Artists and scientists have worked with digital computers for over seventy years, and algorithmic practices exist for a lot longer. But in recent years, increased computing power and decreased costs and miniaturisation of machines have created a new quantity and quality of everyday exposure, economic and political criticality, and with it a wave of public attention and discourse. As artists-researchers, how do we incorporate this new situation into our practices, and more importantly, how does this changed situation retroact on our understanding of the role of digital art, sound art and artistic practice itself?
Rather than understanding algorithms as existing and transparent tools, the ALMAT Symposium is interested in their genealogical, processual aspects and their transformative potential. We seek critical approaches that avoid both mystification and commodification, that aim at opening the black box of "wonder" that is often presented to the public when utilising algorithms. We depart from the assumption that algorithms possess an inherent material agency that emerges from the intra-action between human and machine (K. Barad). In these exchange processes, we experience gaps, breaks and bends in the flow, the reconfigurative nature of the algorithmic which bounces back and reconfigures our thinking and approach to artistic work. When algorithms are inserted in the creative process, they actively shape this process and spread outside the boundaries of a particular medium or artefact. The symposium looks to rethink the relation between humans and algorithms (N.K. Hayles) in terms of an organic or ecological perspective (Y. Hui) in which actors are entangled and co-generative.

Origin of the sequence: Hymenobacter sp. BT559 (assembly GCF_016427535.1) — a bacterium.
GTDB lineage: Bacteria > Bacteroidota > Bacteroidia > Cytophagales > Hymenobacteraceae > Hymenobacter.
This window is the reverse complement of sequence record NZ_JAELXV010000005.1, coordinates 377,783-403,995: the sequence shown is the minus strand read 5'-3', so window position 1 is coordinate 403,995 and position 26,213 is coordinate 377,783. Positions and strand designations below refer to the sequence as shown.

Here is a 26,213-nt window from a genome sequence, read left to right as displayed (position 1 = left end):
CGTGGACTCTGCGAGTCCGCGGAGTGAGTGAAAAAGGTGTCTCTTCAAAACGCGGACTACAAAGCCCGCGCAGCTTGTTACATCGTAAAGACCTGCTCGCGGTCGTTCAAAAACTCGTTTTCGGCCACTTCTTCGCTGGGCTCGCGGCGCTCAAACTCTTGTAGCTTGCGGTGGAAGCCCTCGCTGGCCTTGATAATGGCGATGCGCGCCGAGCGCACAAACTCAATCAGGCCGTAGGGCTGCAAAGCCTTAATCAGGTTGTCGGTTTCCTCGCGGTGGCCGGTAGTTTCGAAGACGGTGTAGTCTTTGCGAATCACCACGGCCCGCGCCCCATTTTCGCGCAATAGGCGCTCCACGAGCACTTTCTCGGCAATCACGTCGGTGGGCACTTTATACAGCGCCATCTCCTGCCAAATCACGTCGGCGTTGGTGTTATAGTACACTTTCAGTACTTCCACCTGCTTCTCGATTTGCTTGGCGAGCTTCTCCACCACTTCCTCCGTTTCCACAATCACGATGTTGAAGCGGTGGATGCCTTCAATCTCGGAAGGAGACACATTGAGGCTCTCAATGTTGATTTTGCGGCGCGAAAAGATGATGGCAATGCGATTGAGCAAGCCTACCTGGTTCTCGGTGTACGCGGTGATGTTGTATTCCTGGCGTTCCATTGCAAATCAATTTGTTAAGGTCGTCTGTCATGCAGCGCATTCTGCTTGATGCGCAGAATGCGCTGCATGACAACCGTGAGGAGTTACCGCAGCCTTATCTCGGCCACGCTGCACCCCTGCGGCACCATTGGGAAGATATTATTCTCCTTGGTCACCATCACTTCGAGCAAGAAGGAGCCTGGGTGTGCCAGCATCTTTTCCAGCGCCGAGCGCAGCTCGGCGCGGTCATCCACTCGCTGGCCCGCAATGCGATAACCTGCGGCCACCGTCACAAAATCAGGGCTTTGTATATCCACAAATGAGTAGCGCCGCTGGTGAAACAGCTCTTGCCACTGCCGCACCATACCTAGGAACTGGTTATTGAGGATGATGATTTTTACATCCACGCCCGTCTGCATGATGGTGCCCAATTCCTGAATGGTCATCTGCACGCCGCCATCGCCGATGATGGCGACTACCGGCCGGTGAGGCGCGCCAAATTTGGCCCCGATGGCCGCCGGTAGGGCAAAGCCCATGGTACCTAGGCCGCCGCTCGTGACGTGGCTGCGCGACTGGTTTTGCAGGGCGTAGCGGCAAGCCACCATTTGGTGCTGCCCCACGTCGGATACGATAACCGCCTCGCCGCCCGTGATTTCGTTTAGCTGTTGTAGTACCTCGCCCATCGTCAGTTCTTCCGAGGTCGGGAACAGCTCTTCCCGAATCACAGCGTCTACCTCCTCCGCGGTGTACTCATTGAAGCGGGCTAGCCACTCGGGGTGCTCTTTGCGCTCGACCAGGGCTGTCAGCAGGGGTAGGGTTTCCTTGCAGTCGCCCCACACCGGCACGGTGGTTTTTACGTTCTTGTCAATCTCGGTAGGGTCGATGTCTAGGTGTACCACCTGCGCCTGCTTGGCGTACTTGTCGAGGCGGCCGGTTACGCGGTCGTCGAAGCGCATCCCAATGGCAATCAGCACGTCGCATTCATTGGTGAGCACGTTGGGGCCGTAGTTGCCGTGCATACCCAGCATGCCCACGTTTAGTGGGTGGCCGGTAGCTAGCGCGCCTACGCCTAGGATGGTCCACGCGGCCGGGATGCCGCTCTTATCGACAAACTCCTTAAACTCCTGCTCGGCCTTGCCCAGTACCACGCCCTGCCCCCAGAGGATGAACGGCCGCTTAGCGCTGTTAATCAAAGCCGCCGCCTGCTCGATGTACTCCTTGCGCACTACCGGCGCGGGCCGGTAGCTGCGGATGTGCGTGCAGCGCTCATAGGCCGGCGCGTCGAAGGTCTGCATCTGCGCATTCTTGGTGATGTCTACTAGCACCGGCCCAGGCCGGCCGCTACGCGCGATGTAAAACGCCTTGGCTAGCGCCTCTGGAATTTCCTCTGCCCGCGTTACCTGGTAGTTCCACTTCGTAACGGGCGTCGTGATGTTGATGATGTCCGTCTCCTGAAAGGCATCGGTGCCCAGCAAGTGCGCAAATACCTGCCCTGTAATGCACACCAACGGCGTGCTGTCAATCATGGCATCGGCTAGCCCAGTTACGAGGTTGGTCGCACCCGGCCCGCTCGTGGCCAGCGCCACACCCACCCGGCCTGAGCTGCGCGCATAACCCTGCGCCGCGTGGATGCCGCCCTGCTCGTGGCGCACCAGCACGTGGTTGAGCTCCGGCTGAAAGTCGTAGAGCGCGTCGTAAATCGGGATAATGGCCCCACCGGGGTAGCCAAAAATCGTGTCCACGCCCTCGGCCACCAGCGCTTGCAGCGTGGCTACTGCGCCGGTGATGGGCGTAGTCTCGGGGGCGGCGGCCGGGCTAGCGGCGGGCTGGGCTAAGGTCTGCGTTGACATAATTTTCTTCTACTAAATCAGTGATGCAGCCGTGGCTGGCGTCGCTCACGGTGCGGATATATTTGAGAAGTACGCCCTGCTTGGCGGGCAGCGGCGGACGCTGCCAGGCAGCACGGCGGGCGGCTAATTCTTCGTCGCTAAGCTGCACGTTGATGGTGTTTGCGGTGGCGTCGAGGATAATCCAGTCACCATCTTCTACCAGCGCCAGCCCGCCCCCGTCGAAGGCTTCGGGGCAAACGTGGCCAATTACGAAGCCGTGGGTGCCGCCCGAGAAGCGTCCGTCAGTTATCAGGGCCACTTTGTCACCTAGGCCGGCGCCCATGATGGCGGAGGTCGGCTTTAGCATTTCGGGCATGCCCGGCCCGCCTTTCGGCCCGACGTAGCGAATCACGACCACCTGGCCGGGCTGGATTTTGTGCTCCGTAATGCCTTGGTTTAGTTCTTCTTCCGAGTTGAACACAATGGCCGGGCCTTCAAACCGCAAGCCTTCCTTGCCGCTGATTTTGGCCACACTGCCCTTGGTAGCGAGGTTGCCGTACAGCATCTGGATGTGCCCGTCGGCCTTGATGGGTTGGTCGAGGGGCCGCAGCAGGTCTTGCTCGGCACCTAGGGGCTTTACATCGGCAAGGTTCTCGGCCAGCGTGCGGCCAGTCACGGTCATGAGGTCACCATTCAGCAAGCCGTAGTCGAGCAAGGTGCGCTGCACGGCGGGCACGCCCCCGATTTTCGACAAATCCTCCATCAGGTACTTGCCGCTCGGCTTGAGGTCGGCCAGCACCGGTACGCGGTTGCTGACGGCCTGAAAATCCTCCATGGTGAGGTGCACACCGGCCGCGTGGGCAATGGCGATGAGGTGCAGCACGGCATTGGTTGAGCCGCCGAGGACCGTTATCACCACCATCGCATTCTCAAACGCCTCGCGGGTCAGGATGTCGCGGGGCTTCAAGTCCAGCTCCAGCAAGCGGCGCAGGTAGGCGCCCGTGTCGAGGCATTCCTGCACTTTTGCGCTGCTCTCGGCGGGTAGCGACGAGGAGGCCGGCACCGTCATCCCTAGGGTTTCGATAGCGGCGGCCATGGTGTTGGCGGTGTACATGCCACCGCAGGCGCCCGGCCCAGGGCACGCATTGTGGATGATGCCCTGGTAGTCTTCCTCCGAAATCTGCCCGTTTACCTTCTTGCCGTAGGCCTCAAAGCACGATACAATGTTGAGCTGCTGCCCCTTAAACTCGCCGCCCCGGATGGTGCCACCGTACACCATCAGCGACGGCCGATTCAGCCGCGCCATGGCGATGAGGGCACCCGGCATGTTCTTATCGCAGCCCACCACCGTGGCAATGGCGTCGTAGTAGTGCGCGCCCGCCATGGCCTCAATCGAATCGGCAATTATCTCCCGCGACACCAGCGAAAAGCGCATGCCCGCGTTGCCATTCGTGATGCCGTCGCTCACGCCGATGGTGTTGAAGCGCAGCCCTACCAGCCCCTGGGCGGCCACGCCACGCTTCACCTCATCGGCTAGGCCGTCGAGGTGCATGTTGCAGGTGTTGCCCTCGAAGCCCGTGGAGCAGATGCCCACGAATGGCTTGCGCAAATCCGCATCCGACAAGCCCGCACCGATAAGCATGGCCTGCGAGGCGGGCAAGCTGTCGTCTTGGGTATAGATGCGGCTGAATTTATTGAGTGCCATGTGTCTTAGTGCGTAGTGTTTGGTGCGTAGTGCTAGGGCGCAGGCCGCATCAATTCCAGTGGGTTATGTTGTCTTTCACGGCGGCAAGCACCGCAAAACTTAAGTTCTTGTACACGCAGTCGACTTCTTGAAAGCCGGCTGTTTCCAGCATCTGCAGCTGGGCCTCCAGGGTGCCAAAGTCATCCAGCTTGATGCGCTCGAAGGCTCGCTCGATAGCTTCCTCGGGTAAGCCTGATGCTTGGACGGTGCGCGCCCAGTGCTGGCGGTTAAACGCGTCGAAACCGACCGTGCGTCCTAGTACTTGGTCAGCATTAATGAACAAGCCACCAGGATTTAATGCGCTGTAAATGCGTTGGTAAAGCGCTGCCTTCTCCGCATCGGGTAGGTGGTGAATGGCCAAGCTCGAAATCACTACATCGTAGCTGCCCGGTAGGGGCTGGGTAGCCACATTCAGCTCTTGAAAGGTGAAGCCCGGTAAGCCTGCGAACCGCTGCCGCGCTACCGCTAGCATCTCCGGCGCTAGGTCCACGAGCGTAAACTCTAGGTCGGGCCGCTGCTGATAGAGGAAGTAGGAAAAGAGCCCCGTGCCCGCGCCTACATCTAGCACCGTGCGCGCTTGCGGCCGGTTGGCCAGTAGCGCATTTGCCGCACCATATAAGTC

The foundation for the symposium is given by the eponymous project ALMAT - Algorithms that Matter. ALMAT is an artistic research project by Hanns Holger Rutz and David Pirrò funded by the Austrian Science Fund (FWF AR 403-GBL) and hosted by the Institute of Electronic Music and Acoustics (IEM) at the University of Music and Performing Arts Graz. The project started in 2017, and over the past years has developed a series of case studies, research iterations, and accompanying workshops and meetings, of which the Symposium 2020 is a major concluding event.
ALMAT 2020 was originally planned to take place (06–07 July) adjoining the 8th Conference on Computation, Communication, Aesthetics & X – xCoAx (08–10 July). xCoAx is an exploration of the intersection where computational tools and media meet art and culture, in the form of a multi-disciplinary enquiry on aesthetics, computation, communication and the elusive X factor that connects them all. Due to the Coronavirus crisis, xCoAx is going into an online-only mode, and the ALMAT symposium has been replaced by an online assemblage of the submitted proposals only.